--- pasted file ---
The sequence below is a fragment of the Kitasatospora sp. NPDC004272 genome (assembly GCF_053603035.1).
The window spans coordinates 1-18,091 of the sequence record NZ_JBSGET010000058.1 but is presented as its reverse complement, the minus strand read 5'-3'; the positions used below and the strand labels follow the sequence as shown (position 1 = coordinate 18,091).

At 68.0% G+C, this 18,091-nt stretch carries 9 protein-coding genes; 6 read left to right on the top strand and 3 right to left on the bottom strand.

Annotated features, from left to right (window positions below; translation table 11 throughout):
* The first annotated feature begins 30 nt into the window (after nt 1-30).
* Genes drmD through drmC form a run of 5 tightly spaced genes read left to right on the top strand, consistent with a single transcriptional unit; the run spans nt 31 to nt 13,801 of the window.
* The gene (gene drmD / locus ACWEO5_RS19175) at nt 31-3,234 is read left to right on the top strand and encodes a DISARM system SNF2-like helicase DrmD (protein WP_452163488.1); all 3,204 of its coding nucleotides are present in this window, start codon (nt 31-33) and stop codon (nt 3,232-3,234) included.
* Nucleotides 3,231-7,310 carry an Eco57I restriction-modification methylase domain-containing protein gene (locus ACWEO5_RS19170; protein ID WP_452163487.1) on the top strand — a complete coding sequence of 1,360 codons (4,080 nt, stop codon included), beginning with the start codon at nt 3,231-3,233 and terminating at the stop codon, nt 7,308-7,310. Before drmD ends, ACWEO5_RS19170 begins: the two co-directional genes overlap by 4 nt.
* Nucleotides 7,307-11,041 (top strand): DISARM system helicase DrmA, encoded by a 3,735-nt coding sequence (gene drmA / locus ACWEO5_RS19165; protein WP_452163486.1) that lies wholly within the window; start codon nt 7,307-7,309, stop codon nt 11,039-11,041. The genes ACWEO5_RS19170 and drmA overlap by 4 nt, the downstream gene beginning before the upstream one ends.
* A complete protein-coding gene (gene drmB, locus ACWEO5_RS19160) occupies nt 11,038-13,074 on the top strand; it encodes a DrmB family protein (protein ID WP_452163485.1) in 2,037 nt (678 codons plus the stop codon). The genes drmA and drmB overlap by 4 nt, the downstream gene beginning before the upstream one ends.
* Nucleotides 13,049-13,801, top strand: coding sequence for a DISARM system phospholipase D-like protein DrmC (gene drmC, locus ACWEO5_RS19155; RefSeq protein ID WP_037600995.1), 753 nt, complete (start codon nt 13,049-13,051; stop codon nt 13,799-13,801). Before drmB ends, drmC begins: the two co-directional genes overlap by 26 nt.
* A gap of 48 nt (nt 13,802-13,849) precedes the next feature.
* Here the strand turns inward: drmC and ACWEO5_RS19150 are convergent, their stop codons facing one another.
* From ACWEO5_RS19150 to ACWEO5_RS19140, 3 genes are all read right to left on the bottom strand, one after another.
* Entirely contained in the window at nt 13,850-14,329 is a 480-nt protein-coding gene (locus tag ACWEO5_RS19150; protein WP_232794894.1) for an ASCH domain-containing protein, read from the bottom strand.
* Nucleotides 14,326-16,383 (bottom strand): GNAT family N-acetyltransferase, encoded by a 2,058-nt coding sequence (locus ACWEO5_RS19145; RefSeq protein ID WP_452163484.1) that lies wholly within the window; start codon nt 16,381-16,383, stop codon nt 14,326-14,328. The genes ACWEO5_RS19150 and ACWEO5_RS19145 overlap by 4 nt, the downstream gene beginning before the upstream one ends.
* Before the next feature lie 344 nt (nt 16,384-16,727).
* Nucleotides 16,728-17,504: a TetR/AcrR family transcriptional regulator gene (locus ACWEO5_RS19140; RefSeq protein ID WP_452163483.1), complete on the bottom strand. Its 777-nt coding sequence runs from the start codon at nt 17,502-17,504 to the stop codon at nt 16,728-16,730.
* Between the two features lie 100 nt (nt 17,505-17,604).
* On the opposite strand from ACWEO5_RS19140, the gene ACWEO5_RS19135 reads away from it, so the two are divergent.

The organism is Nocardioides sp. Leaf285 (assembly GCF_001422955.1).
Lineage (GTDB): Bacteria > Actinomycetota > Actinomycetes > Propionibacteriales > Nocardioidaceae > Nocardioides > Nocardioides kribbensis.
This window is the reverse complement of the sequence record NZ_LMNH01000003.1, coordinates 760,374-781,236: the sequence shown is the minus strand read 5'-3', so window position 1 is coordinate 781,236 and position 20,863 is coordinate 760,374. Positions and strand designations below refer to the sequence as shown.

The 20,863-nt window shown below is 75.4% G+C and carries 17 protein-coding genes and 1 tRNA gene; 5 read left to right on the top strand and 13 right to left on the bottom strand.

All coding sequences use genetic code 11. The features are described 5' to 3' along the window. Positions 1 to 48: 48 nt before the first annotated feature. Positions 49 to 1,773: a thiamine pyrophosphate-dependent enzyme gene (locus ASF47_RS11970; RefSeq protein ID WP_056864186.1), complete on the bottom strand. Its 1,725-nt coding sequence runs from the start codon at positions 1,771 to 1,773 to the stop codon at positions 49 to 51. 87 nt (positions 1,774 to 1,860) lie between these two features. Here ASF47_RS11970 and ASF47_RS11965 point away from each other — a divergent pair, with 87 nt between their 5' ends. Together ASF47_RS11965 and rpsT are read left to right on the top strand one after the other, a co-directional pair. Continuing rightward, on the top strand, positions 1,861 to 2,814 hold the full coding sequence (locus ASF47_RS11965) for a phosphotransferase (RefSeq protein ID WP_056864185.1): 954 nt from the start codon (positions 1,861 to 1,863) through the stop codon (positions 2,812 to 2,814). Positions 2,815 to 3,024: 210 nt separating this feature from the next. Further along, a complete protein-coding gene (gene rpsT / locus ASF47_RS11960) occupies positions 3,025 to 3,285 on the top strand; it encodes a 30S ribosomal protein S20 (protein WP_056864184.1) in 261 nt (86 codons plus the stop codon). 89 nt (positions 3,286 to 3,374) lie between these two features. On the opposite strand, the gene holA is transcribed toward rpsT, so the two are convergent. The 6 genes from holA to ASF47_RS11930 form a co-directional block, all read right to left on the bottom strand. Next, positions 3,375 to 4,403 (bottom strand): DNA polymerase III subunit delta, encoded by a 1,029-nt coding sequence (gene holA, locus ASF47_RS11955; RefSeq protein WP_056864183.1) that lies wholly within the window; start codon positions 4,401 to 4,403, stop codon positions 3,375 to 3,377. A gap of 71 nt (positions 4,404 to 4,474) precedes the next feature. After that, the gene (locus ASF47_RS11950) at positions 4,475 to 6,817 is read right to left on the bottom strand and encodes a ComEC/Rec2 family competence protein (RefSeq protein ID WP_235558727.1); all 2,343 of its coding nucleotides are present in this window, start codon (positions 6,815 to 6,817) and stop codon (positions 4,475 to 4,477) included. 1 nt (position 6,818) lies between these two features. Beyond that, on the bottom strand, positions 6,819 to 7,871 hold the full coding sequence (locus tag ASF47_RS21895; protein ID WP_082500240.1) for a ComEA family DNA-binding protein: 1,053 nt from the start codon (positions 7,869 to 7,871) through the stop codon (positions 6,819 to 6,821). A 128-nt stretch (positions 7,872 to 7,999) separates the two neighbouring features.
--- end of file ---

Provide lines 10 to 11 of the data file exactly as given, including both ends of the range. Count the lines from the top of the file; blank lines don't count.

* A complete protein-coding gene (gene drmB, locus ACWEO5_RS19160) occupies nt 11,038-13,074 on the top strand; it encodes a DrmB family protein (protein ID WP_452163485.1) in 2,037 nt (678 codons plus the stop codon). The genes drmA and drmB overlap by 4 nt, the downstream gene beginning before the upstream one ends.
* Nucleotides 13,049-13,801, top strand: coding sequence for a DISARM system phospholipase D-like protein DrmC (gene drmC, locus ACWEO5_RS19155; RefSeq protein ID WP_037600995.1), 753 nt, complete (start codon nt 13,049-13,051; stop codon nt 13,799-13,801). Before drmB ends, drmC begins: the two co-directional genes overlap by 26 nt.